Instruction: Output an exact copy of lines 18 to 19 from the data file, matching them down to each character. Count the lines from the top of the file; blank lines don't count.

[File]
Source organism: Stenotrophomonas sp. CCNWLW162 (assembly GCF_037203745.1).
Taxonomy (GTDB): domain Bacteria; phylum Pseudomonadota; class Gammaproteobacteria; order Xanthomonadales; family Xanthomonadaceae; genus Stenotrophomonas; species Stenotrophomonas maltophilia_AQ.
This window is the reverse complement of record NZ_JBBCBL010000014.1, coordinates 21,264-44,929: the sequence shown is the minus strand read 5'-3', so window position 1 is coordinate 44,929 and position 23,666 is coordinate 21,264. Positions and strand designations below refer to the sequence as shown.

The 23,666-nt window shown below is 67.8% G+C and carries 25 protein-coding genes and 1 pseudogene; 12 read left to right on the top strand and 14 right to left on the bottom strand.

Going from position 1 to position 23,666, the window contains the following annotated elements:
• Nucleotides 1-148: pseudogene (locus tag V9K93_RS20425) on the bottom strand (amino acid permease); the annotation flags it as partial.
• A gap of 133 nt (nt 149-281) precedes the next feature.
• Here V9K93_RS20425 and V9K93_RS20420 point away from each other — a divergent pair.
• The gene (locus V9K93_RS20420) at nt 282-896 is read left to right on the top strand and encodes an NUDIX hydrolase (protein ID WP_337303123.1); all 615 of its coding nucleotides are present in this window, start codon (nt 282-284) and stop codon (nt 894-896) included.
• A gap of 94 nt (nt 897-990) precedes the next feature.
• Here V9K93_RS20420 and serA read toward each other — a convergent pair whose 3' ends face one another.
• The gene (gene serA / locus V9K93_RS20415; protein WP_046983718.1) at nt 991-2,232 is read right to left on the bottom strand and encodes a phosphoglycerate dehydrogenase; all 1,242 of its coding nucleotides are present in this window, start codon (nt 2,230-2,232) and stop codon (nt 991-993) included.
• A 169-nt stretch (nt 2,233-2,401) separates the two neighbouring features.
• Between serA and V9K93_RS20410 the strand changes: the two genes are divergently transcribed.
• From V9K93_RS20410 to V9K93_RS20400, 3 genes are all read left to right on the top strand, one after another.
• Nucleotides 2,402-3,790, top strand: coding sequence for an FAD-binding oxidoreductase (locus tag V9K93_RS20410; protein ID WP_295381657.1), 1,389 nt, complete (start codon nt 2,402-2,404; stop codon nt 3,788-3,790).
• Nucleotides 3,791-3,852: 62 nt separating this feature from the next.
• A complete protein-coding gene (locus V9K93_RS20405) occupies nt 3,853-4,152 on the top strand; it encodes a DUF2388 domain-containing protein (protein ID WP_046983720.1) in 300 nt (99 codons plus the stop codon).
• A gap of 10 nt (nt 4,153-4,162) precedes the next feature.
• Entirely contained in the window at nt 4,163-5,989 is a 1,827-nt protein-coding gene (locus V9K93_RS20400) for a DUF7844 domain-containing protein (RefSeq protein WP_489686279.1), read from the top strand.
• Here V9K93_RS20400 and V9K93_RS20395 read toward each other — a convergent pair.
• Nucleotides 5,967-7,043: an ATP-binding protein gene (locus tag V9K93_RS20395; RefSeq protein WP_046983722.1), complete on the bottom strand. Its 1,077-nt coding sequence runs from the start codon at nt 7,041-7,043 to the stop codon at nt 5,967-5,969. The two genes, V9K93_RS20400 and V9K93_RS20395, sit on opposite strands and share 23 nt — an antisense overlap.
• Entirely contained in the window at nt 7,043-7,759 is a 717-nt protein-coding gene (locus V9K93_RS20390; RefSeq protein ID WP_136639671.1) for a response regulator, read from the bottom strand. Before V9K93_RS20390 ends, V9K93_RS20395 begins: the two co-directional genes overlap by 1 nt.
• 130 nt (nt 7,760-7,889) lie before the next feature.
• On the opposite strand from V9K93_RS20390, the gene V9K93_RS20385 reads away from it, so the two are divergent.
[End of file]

• A complete protein-coding gene (locus V9K93_RS20405) occupies nt 3,853-4,152 on the top strand; it encodes a DUF2388 domain-containing protein (protein ID WP_046983720.1) in 300 nt (99 codons plus the stop codon).
• A gap of 10 nt (nt 4,153-4,162) precedes the next feature.